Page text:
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How the Greek Revolution of 1821 Led to the Global System of Nation-States

This thick book is a long journey, rich with social history and the luminaries of the age. It is hard to imagine it being surpassed any time soon as the definitive English-language account of the Greek Revolution.

Still, it leaves much unsaid. Offering a history of the Greek Revolution without a deep accounting of the Ottoman imperial system — its role in producing the revolution and its reactions to it — is a significant omission (and never mind the fact that many Greeks remained in the Ottoman Empire after Greek independence). In Mazower’s story, as in so many others of the Greek Revolution, the Ottoman Turks appear one-dimensional, presented mostly as perpetrators. To be sure, Mazower is attentive enough to occasionally show them as victims too. But along with the Greeks, Albanians, Arabs, Serbs and many others, the Turks were major creators of a system that produced centuries of intercultural coexistence. Violence, discrimination and oppression were no doubt part of that history, but so were exchange, synthesis and peace. Mazower acknowledges this, but perfunctorily.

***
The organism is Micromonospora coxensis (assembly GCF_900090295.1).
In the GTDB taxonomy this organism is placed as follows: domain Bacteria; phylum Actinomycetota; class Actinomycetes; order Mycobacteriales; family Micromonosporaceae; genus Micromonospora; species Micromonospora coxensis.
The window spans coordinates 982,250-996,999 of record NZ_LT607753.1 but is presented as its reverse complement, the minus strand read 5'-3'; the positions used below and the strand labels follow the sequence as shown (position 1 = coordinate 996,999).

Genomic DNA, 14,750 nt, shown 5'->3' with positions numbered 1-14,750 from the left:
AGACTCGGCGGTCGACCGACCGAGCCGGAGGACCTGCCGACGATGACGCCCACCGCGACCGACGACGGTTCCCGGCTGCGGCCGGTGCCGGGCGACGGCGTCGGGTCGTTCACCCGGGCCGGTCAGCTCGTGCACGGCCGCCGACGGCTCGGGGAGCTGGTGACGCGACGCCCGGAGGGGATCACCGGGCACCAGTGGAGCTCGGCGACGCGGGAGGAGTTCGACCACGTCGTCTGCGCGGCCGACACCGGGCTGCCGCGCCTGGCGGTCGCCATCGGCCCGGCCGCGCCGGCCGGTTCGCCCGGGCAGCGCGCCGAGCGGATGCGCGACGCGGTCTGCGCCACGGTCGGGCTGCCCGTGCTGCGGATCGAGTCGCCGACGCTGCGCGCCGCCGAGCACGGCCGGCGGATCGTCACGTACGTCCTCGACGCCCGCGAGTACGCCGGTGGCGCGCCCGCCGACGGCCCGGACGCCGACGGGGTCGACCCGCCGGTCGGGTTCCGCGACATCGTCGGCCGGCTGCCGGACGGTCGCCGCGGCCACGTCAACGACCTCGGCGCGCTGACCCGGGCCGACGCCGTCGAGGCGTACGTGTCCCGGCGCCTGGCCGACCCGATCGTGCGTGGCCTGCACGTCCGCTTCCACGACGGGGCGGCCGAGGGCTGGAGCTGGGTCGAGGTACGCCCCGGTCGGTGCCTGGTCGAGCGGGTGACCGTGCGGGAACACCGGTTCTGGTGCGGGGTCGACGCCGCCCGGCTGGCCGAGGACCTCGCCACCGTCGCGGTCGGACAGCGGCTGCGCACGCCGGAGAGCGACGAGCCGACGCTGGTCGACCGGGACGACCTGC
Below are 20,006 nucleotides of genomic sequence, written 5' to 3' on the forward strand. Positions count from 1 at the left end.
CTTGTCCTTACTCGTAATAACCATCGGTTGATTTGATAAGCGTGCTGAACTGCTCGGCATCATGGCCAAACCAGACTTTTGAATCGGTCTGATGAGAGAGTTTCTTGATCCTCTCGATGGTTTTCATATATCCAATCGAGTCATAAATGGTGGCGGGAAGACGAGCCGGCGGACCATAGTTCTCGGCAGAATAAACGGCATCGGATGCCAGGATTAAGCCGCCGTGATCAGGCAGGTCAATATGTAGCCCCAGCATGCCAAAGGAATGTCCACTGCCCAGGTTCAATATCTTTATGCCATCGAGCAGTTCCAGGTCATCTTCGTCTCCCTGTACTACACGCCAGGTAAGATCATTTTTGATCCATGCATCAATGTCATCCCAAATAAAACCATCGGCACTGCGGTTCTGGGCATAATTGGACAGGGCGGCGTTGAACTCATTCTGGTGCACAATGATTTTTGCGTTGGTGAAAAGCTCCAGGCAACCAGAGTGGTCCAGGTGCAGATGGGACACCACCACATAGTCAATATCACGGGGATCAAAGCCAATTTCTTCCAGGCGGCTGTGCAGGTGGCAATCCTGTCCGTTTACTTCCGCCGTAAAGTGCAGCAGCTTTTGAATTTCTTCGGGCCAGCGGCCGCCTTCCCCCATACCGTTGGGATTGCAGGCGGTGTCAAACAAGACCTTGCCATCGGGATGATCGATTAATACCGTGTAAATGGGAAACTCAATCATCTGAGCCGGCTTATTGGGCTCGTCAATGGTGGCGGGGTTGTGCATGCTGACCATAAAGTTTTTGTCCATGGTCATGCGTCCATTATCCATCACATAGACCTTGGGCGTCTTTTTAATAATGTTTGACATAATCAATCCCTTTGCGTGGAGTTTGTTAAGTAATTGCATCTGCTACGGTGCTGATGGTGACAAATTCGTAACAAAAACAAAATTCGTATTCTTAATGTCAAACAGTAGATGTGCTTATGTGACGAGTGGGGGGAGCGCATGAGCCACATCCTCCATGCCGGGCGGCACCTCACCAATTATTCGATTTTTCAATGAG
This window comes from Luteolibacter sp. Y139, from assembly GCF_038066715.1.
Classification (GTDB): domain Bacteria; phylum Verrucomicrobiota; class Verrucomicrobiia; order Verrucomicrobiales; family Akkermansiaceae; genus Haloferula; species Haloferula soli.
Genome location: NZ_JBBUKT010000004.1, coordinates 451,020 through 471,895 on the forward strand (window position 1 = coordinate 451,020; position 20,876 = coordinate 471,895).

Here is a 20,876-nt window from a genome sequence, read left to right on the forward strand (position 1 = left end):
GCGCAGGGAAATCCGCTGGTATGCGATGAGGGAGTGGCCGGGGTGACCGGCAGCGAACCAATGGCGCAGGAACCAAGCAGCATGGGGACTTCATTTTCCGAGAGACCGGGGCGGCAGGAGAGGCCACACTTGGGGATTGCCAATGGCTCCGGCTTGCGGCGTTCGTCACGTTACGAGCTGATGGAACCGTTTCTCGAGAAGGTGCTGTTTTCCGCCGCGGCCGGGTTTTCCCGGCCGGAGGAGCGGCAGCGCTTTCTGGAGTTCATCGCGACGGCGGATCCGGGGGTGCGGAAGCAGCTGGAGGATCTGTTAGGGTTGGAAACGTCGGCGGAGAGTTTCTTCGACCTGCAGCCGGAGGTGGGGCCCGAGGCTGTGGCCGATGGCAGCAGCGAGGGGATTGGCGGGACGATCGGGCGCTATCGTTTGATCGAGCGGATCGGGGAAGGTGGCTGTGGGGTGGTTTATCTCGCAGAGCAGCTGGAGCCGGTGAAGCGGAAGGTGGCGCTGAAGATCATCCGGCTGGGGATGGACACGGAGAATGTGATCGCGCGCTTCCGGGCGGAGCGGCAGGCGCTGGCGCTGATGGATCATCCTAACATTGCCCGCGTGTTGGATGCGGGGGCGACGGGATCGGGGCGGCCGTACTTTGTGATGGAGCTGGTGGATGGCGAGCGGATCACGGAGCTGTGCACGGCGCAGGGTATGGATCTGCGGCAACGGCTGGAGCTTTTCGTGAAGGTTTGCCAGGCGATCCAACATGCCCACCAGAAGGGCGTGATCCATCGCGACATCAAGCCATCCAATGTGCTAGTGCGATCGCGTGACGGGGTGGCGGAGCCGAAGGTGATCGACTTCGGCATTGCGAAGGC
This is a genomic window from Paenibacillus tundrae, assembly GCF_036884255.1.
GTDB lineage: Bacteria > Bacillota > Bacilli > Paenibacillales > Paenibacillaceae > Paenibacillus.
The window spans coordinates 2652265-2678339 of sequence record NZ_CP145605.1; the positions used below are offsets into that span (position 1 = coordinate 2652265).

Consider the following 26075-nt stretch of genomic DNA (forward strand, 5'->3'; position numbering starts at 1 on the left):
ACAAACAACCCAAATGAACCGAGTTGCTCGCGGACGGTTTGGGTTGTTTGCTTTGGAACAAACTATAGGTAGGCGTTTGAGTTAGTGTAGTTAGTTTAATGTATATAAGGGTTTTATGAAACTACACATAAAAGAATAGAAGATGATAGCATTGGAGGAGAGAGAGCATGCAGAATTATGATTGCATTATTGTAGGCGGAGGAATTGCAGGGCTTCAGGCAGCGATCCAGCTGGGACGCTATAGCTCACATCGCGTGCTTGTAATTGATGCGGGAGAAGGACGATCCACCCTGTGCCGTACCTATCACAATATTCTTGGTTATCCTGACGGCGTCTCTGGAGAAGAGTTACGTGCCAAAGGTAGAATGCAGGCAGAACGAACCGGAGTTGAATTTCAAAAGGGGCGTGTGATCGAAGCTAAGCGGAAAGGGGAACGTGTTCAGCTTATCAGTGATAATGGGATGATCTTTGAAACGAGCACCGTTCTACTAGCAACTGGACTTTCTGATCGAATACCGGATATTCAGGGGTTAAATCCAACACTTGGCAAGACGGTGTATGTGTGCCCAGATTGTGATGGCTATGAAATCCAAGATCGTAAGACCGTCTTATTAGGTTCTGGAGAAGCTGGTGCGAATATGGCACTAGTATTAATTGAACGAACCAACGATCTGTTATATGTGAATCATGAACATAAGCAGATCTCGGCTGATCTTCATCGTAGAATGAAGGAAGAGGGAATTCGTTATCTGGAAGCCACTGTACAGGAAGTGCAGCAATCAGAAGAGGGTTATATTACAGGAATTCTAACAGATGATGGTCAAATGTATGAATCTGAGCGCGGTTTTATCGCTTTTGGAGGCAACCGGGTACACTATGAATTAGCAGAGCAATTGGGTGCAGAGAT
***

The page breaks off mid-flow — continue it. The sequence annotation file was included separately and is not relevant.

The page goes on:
In the end, “The Greek Revolution” causes us to think more deeply about the role of the nation-state in a global context. This history of the revolution aims to be, in Mazower’s words, “inclusionary not exclusionary.” As he relates it from a pandemic-ravaged New York terrorized by fear and death, he watched a “remarkably resilient” and seemingly socially cohesive Greece enforce a lockdown at the same time that the United States fumbled. Against threats of polarization and social fragmentation, a national collective of trusting citizens proved able to confront contemporary challenges, as it had a debt crisis over a decade ago and an empire two centuries before.

In the face of migration, financial collapse, right-wing populism and now the pandemic, many argue that the nation-state, whatever its failings and limitations, remains our best formula for international order. But if it has succeeded in overcoming some divisions, it has also created new ones. In the case of contemporary Greece, the nation excises much of its Ottoman and Muslim past and generally views Islam negatively, whether in the form of Turkey or Afghan refugees.

The Greek Revolution arose at the very moment of the nation-state’s initial articulation and validated it over any other political form, especially empire. It inspired William Lloyd Garrison and Alexander Pushkin to write about it then and has led one of the world’s foremost historians to write about it today. Anniversaries aside, this book spurs us to think critically about the concomitant births of Greece and the nation-state. In so doing, it encourages us to ask serious questions of both.

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